Ongoing review of boreholes and test pits indicate that large soft wet zones may not exist today or may not be as bad as modelled, even at locations where previous site activities indicated that they may exist. There were isolated soft, wet layers identified within the borehole logs, but not as thick as modelled in our analysis.
3.5 Embankment Design
The perimeter embankment has been designed to tie into the overall consented surface, plus leave the historic uncontrolled fill and wet bins in place, while providing a practical and stable platform for the construction of the liner and the placement of the biosolids.
It has been designed to be constructed in two stages with an internal mid-height bench between stages to allow the liner to be joined on a horizontal surface. However, the first phase also analysed the ultimate profiles, which allowed for the completion of the embankments in future construction phases, and for some flexibility in the construction process.
It was necessary for the construction of the facility to be able to take place year round to meet the project timeframes. Therefore, the design allowed for the uncontrolled fill and wet bins to remain in place, resulting in less earthworks and less area exposed. Slightly conservative parameters (i.e. Su=25kPa, c’=3kPa and Φ’=25° with sensitivity checks completed as part of the probabilistic analyses discussed below) were adopted to enable this; however, it avoided the need for double handling of the fill and the cost, plus adverse environmental effects of importing/exporting large quantities of fill to/from the Island.
A key feature in the design, which enabled the historic fill to remain in place, was the construction of a 10m wide material replacement zone (MRZ) on the internal face of the perimeter embankment. The MRZ provided confidence in the strength and behaviour of this upper/outer layer by re-using the historic fill, but controlling the quality and compaction effort required during constriction. The MRZ has been designed to perform several functions, including:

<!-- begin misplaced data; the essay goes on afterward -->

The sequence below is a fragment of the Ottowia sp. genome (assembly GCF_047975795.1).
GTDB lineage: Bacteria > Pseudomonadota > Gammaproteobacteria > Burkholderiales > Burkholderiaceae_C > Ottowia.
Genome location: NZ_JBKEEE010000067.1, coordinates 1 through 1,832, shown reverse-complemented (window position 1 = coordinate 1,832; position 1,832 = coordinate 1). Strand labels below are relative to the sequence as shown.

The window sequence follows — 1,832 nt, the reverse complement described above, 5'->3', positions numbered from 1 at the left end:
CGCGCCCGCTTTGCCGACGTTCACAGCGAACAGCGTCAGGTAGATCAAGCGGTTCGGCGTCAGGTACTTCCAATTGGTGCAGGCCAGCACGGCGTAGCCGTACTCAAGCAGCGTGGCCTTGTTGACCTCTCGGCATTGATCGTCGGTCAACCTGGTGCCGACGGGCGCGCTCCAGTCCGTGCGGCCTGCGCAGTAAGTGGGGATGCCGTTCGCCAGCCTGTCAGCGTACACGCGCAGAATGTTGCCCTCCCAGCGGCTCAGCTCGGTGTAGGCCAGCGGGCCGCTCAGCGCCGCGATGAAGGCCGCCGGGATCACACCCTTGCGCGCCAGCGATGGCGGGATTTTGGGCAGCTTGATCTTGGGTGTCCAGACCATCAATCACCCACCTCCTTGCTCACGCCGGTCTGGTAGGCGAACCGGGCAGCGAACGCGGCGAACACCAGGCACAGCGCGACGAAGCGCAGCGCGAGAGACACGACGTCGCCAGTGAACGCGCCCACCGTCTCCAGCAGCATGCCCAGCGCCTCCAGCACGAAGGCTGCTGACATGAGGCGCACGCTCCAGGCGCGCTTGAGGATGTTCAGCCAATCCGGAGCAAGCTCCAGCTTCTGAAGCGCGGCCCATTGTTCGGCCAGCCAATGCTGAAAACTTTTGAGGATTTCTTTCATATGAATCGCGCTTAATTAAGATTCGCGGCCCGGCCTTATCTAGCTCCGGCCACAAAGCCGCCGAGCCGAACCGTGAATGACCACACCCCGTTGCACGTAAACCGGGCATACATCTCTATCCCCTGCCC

- Improve stability of the slope, particularly against shallow failures,
- Provide a bridging or rafting layer over areas of softer/weaker soils (i.e. wet bins), particularly in relation to differential settlements and liner strain, and
- Provide a layer of known cohesive soil to act as a diffusive layer for the liner (liner system discussed later).
Tensile strain on the liner was estimated as < 0.7% for all cases on side slopes with “soft zones” and on the floor where sharp contacts with basalt was encountered. The estimated strains are much lower than the typical strains of 5% for a GCL and 2% for a CCL (LaGatta et el, 1997).
Probabilistic analysis was undertaken (in Slope/W) to assess the sensitivity of embankment stability (for static, seismic and ru scenarios) to changes in soil strength parameters, which was very important given the variability of the uncontrolled historic fill placed around the site. They show that the design is robust for static and seismic scenarios, but the stability is sensitive to ru; therefore, vibrating wire piezometers were installed and monitored (with trigger levels identified) during construction.
A landslip occurred within the historic fill placed to the east of the Phase 1 area, but within the future extent of the facility (currently being designed). The cause has been contributed to a previous site activity of end tipping clean fill behind a narrow bund (essentially creating a dam) at the site, similar to the wet bins discussed previously. It is understood that this material was likely placed wet, was exposed and ponded water added to the trigger of the bund breach and slope flow failure.
Investigations have been completed to determine the vertical extent of the failure. A methodology has been developed for the safe removal of the slip material for future expansion of the site. It has been confirmed that all slip material will need to be removed for future expansion in that area.
3.7 Lining System
The lining system for both the floor and side slopes were revised from the consented design. The alternative liners were peer reviewed and accepted as having ‘equivalent chemical and hydraulic containment’.